College Essay Examples

Case Debrief

Rule of law: Can necessity be asserted as a defense to a charge of driving a vehicle under the influence of intoxicating liquor?

Facts: Hoagland was intoxicated and was sleeping in his truck, parked in an employee parking stall at the Salvation Army in Las Vegas, before being asked by a security guard to move his truck to another location. Attempting to obey the order, Hoagland backed into another parked vehicle and drove his truck to the other side of the building. The security officer called the Las Vegas Metropolitan Police Department, who conducted a field sobriety test on Hoagland, which he failed. He was arrested for driving under the influence.

Procedural History: Hoagland told the jury that he had no choice but to drive under while intoxicated. The court, however contested the defense, claiming that defense by necessity was not applicable in the state of Nevada. Hoagland entered into an Alford plea; he pleaded guilty provided that his right to appeal was maintained. He claimed that prior to being asked to move by the security guard, he had given away his keys as he had no intention of driving while intoxicated. He only drove for fear of having his truck and belongings impounded. He appealed the court’s decision to ask the jury to rule out his defense.

Decision: The court upheld the decision of the district court. 

Reasoning: The district court was not in contravention of state law, and acted in accordance to such law in asking the jury to disregard the necessity defense as such a law did not exist in Nevada. The court further found that by parking his truck in a prohibited stall, the defendant contributed to the situation whereby he would operate his truck under the influence.

Analysis: A defendant can use the necessity defense, if the negative consequences of their actions were outweighed by their benefits. The judgment delivered against the accused was fair.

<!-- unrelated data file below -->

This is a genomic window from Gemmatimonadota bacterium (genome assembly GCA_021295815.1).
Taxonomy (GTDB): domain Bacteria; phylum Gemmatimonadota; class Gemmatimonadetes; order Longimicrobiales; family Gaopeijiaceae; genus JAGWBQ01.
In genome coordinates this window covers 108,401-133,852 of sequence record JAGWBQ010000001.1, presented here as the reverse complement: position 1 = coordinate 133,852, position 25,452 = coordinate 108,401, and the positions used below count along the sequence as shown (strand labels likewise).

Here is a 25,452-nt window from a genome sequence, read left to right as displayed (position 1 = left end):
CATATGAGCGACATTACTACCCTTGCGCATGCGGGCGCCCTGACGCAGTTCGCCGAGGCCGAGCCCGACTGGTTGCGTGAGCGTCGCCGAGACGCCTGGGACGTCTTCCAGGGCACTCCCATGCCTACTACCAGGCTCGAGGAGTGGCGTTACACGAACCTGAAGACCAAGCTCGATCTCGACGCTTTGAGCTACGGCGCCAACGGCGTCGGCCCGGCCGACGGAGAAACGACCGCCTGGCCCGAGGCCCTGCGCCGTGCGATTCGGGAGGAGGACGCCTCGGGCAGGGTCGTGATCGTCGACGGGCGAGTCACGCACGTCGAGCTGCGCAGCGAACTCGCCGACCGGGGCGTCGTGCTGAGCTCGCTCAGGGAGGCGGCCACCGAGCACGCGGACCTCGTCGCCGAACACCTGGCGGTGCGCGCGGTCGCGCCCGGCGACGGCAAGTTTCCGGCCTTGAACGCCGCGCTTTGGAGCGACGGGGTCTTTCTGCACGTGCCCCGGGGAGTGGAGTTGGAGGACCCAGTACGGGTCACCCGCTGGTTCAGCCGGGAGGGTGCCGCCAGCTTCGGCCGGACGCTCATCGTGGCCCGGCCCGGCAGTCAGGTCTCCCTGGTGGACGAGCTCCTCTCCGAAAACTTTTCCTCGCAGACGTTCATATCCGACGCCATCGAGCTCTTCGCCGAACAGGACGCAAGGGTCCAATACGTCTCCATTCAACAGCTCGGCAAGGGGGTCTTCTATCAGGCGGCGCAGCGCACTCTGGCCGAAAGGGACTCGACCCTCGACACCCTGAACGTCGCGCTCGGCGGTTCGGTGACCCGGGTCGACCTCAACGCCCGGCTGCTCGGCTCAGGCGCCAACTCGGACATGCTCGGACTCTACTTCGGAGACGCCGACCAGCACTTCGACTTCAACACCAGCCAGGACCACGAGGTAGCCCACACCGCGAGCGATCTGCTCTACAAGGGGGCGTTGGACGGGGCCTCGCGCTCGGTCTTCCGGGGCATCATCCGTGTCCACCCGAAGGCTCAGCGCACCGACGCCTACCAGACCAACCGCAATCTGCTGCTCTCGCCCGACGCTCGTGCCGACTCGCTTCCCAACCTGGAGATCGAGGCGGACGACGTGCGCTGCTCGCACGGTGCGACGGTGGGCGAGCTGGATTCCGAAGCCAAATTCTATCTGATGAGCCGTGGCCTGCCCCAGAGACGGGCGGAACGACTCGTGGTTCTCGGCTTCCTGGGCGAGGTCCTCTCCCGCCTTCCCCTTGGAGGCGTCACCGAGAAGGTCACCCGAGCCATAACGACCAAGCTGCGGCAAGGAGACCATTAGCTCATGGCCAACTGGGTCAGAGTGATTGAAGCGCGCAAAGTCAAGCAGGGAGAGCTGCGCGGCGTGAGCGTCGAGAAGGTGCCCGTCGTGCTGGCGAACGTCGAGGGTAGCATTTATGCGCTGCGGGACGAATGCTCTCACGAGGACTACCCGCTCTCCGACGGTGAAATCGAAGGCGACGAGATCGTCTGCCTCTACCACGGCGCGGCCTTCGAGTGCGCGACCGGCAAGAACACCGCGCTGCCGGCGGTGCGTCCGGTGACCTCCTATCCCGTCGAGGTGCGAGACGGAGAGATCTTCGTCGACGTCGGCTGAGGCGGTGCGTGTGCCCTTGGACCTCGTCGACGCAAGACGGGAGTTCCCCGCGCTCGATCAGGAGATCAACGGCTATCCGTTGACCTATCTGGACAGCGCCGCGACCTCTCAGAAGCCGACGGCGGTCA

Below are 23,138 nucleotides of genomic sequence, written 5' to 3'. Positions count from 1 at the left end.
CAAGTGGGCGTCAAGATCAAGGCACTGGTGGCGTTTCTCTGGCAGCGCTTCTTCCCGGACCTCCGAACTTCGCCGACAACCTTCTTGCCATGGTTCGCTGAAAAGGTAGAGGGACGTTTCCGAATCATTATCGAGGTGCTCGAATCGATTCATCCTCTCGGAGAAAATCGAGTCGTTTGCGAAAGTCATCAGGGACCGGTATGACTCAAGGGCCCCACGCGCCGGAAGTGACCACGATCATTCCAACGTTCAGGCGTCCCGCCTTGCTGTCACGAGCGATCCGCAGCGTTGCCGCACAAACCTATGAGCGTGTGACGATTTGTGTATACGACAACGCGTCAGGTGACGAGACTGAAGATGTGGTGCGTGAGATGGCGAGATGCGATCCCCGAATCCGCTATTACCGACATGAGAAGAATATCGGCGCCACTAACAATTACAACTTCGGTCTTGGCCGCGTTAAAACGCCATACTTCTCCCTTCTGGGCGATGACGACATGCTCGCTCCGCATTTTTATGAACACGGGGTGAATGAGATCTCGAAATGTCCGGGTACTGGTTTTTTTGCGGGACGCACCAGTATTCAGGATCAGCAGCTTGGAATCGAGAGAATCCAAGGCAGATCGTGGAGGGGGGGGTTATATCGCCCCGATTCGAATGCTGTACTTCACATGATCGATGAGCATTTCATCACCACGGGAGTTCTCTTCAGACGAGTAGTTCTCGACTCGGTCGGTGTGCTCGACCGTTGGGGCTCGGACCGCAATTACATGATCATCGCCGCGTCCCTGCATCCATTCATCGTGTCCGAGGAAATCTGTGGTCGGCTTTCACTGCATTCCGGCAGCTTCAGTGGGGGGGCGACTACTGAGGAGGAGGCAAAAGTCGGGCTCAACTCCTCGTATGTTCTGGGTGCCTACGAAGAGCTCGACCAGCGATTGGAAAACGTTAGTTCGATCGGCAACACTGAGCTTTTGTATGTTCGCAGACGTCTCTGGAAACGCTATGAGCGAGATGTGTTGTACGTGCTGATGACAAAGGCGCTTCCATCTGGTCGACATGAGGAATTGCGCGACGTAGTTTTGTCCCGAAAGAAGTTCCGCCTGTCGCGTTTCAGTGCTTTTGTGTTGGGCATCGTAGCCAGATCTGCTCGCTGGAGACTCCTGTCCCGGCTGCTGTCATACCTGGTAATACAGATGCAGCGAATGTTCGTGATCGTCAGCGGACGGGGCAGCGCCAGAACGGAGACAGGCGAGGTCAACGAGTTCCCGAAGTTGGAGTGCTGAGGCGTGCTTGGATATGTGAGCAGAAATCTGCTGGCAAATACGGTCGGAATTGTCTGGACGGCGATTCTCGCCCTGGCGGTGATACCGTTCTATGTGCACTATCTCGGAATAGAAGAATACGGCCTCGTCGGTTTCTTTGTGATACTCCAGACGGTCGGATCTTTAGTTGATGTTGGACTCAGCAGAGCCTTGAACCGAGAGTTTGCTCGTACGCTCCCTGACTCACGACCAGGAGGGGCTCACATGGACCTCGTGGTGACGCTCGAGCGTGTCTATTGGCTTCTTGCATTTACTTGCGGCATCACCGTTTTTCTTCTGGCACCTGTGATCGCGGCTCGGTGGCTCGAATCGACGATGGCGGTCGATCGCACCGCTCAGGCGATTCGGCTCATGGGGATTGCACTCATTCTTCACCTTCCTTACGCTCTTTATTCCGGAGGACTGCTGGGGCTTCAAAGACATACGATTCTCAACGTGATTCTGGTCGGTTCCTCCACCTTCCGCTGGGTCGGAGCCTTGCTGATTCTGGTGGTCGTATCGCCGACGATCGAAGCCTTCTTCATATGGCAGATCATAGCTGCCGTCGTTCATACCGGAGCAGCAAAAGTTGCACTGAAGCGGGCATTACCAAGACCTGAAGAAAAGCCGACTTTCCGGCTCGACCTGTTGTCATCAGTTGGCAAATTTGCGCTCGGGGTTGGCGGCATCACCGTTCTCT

Hoagland v. State, 126 Nev. Adv. Op. No. 37, 52704, (2010).

COMMONWEALTH of Virginia – Plaintiff, Appellant

Jon Douglas ALEXANDER. – Defendant, Appellee 

Rule of law: Can a deadly weapon be brandished in defense of personal property?

Facts: Eustler owned the defendant’s vehicle and went to the defendant’s house to repossess it.  While there, he granted the defendant permission to take out some documents. The defendant claims that as he was inside the car, Eustler approached the defendant in a belligerent manner demanding for the car keys. The defendant went into the house and came out with both the keys and a rifle. He placed the rifle on his shoulder when he felt threatened by Eustler; although he did not point the gun directly at Eustler.

Procedural history: the defendant was charged and found guilty of brandishing a firearm by a Rockbridge County court. He appealed the decision to a circuit court. During proceedings, the court refused to grant his instruction to the jury to find him not guilty of the charges, should they find that he reasonably brandished the firearm to protect his property. The jury found the defendant guilty. To which he appealed to the Court of Appeals of Virginia.  The court of appeals reversed the case back to the trial court, saying that it had made a mistake in refusing to grant the instruction.

Decision: The Supreme Court upheld the trial court was correct and the Court of Appeals should not have reversed the trial court’s judgment.

Reasoning: The court upheld that the brandishing of a deadly weapon has been considered assault. The threat to the defendant did not warrant the use of excessive force, and he did not have the right to assault the trespasser with a lethal weapon.

Analysis: Had the ruling by the Court of Appeals been upheld, the definition of assault by deadly weapon would have to be changed, and would set precedence on the use of excessive force to quell insignificant disputes. As seen, protection of physical property under circumstances presented in this case, does not warrant the loss of life. The ruling by the Supreme Court was therefore fair.


Commonwealth of Virginia v. Jon Douglas ALEXANDER, (2000)

Avatar photo

By Hanna Robinson

Hanna has won numerous writing awards. She specializes in academic writing, copywriting, business plans and resumes. After graduating from the Comosun College's journalism program, she went on to work at community newspapers throughout Atlantic Canada, before embarking on her freelancing journey.

Leave a Reply

Your email address will not be published. Required fields are marked *

Related Posts